On 28 May 2020, Hui disrupted the second reading of the National Anthem Bill in the Legislative Council by dropping a container containing rotten plant matter inside the chamber. A fellow lawmaker was taken to hospital after being exposed to the smell.[17] On 4 June 2020, Hui and two other lawmakers, Eddie Chu and Raymond Chan, were charged with hindering the business of the Legislative Council and violating the Powers and Privileges Ordinance, with Hui having dropped foul-smelling liquid during the LegCo session on that day. Hui was subsequently fined HK$52,000.[18]

2020 New Year's Day protest[edit]

Riot police officer holding pepper spray and pointing it at Ted Hui at close range

The Civil Human Rights Front (CHRF), during its campaign against Anti-Extradition Law Amendment Bill, organized a New Year's Day march on 1 January 2020,[19] in which CHRF said more than 1.03 million citizens participated. At around 7:00 pm, police water cannon trucks fired water cannons in Causeway Bay, and raised black warning flags and fired tear gas in Yee Wo Street. Hui was in the middle of a line between reporters and the police,[20] trying to intervene as police officers were rounding up nearly 100 protesters on neighbouring Hennessy Road.[21] As Hui called on to police to remain calm, a riot police officer pointed a pepper spray bottle at him at close range, and knocked off the protective goggles that Hui was wearing. Hui retreated and put on his goggles again, upon which the officer knocked it off a second time and sprayed Hui into the face.[20][22][23][24] At a press conference on 2 January, police public relations staff Kelvin Kong Wing-cheung defended the officer's action by saying that Hui had not stayed on the pavement – a claim that was questioned due to video footage to the contrary –, and had displayed "passive resistance" and kept on arguing after having been warned by the officer that pepper spray was to be used.[21]

Private criminal prosecution against officer Kwan Ka-wing[edit]

On 23 January 2020, Hui filed a private criminal prosecution against traffic police officer Kwan Ka-wing, who shot at an unarmed teenage protester (who has since has been prosecuted for assaulting a Police Officer and rioting) in Sai Wan Ho, charging him with either "attempted murder" or "shooting with intent to cause grievous bodily harm".[25] On 18 August 2020, seven months after the private prosecution of the case was initiated, the Legislative Council Member who initiated the private prosecution revealed that he had been informed by the Department of Justice that the Secretary of Justice, Teresa Cheng, had decided to intervene in the case, and that the accuser would apply to withdraw the summons, apply to the court for a trial between 20 and 28 August, and request a waiver for the traffic police to appear in court. In addition, he also questioned the Department of Justice's decision to shield the defendant and the common law right of the public to bring a private prosecution. Finally, Hui said that he would discuss with his legal team and did not rule out the possibility of filing a judicial review in the near future.[26]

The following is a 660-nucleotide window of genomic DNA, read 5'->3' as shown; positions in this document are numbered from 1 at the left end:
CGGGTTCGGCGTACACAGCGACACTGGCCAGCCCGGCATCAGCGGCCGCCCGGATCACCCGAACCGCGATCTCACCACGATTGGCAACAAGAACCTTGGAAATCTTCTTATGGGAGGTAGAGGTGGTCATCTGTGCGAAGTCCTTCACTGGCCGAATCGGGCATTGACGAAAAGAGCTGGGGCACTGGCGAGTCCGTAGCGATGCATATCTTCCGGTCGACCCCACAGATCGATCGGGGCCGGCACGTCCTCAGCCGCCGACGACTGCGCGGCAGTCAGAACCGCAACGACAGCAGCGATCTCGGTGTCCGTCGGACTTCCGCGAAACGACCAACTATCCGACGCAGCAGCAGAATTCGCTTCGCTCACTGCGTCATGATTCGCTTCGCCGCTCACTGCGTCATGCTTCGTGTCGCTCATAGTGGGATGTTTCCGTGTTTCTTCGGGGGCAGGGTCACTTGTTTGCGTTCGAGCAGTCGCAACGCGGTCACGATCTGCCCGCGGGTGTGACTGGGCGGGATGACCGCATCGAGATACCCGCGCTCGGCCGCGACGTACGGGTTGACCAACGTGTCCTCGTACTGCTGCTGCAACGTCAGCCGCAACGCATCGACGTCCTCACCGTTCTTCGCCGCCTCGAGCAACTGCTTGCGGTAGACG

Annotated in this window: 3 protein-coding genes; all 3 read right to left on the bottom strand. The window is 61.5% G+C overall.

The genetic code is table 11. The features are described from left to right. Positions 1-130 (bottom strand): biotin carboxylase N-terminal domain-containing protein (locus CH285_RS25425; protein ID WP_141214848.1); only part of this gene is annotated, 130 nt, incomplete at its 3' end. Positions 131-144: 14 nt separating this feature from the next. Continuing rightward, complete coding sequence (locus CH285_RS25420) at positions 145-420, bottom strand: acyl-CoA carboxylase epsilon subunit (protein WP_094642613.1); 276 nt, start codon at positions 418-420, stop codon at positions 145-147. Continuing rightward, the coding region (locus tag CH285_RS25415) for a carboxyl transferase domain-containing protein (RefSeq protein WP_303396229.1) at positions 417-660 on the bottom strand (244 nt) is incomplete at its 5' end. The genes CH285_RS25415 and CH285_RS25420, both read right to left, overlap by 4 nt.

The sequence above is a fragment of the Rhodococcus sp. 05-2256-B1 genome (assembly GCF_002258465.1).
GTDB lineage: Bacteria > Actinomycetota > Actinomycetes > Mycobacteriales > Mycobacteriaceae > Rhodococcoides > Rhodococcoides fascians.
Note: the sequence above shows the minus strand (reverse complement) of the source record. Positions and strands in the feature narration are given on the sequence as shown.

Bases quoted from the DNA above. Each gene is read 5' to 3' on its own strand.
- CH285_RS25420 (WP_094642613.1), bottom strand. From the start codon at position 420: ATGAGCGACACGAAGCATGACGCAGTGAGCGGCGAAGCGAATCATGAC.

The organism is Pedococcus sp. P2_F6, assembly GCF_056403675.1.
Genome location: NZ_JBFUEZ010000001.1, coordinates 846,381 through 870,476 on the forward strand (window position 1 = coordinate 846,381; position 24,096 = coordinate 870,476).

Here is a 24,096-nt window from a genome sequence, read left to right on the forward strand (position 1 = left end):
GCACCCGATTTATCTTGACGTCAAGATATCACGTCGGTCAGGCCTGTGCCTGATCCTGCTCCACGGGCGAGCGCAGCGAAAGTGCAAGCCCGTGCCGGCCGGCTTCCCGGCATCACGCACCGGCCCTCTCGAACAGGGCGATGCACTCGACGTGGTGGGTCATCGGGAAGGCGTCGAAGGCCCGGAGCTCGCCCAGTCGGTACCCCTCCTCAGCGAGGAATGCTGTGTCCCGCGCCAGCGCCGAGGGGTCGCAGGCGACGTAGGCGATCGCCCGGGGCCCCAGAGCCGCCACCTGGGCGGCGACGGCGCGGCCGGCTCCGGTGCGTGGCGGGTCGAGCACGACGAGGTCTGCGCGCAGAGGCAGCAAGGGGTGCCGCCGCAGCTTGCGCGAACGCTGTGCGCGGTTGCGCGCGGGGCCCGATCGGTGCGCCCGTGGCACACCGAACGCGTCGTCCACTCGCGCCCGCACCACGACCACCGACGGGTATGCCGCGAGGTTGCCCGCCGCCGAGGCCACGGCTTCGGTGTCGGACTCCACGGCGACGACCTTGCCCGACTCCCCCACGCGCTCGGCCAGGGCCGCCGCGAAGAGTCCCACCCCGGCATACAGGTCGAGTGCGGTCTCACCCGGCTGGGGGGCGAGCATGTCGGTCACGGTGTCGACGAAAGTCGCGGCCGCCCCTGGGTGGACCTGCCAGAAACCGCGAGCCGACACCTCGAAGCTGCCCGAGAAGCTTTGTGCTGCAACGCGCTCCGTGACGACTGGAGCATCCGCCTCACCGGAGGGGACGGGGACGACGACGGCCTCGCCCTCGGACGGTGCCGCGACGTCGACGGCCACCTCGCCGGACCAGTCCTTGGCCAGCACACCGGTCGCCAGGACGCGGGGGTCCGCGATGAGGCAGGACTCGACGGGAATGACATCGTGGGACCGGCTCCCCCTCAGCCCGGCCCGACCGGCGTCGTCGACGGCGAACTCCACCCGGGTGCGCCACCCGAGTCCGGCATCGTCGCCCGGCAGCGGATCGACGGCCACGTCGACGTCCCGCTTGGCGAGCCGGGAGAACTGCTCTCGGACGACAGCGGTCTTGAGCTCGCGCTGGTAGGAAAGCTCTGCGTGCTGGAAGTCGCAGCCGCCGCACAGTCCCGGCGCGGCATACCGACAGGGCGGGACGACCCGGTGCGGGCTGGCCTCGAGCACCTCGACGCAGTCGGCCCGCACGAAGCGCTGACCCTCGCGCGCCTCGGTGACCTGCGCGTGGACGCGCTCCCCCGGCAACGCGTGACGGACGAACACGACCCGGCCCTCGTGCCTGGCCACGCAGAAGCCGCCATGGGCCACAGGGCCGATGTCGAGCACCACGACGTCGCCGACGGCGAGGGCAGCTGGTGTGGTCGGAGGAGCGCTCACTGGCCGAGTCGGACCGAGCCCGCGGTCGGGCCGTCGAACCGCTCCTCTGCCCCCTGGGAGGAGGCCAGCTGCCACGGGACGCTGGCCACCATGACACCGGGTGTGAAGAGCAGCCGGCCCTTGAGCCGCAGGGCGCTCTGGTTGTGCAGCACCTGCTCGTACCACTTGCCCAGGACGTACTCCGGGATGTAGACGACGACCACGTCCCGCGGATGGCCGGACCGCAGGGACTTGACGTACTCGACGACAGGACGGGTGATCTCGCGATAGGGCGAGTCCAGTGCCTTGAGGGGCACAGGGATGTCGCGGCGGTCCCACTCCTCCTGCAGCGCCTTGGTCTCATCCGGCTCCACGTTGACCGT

Lawsuit against the use of tear gas by police[edit]

On 18 January 2020, Hui filed a lawsuit against the High Court, asking the police to disclose the ingredients of the tear gas and the possible chemicals that could be released.[27] Hui said the police had been using "tear gas grenades" for the past six months, and the public was very worried about the damage to their health, but the police and the government refused to disclose the ingredients.[28]

Suspected Ta Kung Pao reporter stalking incident[edit]

On 14 August 2020, Hui said on social media that he was followed by a mysterious car with license plate WW5399 for several days. As Hui questioned the occupants of the car about their identity, they started the car, injuring Hui slightly. Arriving police did not search the car, nor stop it from leaving; it instead tackled Hui to the ground after he tried to stop the car himself.[29][30] It was later reported that the persons who followed Hui were two reporters from Ta Kung Pao, a pro-Beijing newspaper. Some netizens also identified the reporter as a male reporter surnamed Lo from Ta Kung Pao who had been involved in a fight with activist Edward Leung at Tai Koo station in 2016. Hui rejected the accusations by Ta Kung Pao that he had tried to pull open the car door, and to prevent the car from leaving, as false, adding that he would pursue the matter through legal channels.[31][32]